University of Wisconsin’s Human Rights Program and International Division hosted a former United Nations High Commissioner for Human Rights Thursday to talk about her long history of fighting for human rights and how the world can continue to advocate for justice. 

In the 24th annual Mildred Fish-Harnake Human Rights and Democracy Lecture – named after the UW student in the 1920s who assisted in the escape of German Jews during the Holocaust – Navanetham Pillay relived her past of growing up in South Africa and resisting apartheid.  

Pillay grew up in South Africa during apartheid and, as the first woman to start a law practice in her home province of Natal, she defended anti-apartheid activists, exposed torture and helped establish key rights for prisoners. In 1995, after serving on the South African High Court, she was nominated by the UN General Assembly to be a judge on the International Criminal Tribunal for Rwanda in 1995. Eventually, after decades of championing human rights, she was approved by the UN General Assembly as the UN High Commissioner for Human Rights. 

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Although she has been retired since 2014, Pillay said her retirement looks a lot different than most. She still serves for several human rights advocacy organizations, and although she says she is usually hesitant to accept lecture invitations that require 23 hour plane rides, she felt compelled to accept UW’s invitation.

Why? Pillay says the namesake of the lecture series and the story behind it hit close to home for her.

Pillay’s lecture discussed the current challenges facing the Universal Declaration of Human Rights, emphasizing the regression in recent years of the value and adherence to its rules.

Pillay referenced the Trump administration several times and called out several violations to the UDHR, such as the recent migration crisis that had families and children separated at borders, the travel ban and Trump’s stance on torture.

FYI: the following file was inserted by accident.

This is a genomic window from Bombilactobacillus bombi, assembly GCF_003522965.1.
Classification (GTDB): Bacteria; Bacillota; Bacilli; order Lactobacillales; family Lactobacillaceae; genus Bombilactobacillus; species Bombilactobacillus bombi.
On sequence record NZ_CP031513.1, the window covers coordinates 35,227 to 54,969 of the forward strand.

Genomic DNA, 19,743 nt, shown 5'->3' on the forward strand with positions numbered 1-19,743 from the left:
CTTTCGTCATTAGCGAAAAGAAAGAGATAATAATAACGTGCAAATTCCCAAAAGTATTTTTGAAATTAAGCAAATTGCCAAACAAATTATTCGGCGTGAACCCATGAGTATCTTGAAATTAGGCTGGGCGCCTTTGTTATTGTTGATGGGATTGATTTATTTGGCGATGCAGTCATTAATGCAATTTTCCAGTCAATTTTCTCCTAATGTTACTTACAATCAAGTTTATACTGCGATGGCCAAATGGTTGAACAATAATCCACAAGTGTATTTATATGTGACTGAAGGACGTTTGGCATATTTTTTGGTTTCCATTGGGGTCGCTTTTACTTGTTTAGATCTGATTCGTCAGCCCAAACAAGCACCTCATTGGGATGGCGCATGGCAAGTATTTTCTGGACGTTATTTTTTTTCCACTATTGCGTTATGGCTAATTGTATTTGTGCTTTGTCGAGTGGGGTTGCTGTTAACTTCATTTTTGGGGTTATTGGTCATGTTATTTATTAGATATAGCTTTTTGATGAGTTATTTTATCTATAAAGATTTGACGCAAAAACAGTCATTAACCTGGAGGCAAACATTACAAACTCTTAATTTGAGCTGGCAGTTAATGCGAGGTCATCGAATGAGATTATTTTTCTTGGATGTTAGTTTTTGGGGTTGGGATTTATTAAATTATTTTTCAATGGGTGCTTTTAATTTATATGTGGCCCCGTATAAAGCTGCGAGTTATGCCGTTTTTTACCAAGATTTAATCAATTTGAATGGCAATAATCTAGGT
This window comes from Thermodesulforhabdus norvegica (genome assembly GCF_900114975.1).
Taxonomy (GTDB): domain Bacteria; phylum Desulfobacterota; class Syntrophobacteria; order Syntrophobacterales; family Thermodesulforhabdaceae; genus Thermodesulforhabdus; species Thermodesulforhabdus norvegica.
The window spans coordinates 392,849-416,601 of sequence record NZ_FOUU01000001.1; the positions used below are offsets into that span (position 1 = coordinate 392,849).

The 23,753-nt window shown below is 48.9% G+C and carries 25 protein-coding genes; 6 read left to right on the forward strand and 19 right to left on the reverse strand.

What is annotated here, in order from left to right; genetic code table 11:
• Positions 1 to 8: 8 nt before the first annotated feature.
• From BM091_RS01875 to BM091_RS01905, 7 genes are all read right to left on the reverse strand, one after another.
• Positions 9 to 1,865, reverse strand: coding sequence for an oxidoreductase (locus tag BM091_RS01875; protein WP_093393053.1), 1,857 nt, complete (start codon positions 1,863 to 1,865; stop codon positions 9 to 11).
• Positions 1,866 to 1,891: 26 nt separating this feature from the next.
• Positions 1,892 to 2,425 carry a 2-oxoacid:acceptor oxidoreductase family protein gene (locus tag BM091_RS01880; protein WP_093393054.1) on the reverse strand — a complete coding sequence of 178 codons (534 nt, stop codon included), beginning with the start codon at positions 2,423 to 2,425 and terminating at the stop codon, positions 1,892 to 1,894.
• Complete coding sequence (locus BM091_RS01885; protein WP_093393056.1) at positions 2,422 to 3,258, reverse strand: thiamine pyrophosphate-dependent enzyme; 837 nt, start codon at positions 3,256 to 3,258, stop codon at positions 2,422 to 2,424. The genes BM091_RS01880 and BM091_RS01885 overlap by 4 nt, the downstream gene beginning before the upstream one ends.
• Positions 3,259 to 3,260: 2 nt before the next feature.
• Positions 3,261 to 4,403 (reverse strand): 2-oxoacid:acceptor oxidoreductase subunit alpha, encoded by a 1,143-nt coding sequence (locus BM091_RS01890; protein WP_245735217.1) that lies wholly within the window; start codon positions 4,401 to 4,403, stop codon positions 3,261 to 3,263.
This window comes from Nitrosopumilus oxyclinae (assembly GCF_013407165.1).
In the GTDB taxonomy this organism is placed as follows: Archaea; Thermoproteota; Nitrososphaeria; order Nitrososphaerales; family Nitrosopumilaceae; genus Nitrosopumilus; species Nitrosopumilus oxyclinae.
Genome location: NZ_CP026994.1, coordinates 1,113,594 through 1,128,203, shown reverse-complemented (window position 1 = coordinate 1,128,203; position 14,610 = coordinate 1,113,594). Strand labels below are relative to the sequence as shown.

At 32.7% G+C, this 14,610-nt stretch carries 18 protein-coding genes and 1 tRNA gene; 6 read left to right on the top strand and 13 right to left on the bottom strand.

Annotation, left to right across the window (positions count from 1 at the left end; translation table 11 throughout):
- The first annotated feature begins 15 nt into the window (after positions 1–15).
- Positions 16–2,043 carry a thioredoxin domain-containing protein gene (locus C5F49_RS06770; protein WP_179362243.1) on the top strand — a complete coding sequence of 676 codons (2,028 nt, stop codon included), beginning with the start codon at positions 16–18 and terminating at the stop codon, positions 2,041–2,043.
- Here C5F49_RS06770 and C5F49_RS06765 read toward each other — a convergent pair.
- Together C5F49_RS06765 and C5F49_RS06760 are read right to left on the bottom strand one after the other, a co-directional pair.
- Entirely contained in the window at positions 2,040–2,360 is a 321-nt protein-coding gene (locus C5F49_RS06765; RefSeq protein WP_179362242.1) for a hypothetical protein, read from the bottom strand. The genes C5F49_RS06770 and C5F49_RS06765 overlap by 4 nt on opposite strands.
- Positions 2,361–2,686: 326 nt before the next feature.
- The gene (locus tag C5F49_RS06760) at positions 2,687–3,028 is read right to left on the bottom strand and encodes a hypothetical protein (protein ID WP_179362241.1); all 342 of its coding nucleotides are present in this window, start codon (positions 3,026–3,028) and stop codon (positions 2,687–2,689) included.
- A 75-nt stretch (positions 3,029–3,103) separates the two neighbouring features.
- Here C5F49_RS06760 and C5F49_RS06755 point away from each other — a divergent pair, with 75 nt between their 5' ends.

“What is striking now, and particularly over the past year or two, is increasing public anxiety that the heights we have reached on respect for international human rights law is now being challenged on several fronts,” Pillay said. “People are saying it’s the end times for human rights, and that the UDHR is viewed more in default than adherence … viewed as a tool in the hands of government to apply collectively against their foes, or a tool in the west to use against the developing south.”

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Despite the negative incidents that have diminished Pillay’s hope for the future of human rights law, she said she is reassured by the effort of the young people that still advocate for human rights.

Pillay said today you can’t pick up a paper, turn on the radio or open a blog without hearing a human rights discussion.

“Social media and the internet are dramatically improving communication and information sharing, magnifying the voice of human rights defenders, shining a light and mobilizing support in many parts of the world,” Pillay said. 

Pillay ended her lecture by encouraging young people to continue the fight for human rights. 

What Pillay had to endure in South Africa during the 40s would be challenged by young girls today. This, she said, is reason to be hopeful. 

“All of the girls in my family were entered forcibly into marriage,” Pillay said. “Would girls today put up with that? They won’t. Would children put up with being beaten at school? Yes, some countries still practice corporal punishment, but all of the gains we’ve made so far are not going to be lost because young people will carry that on.”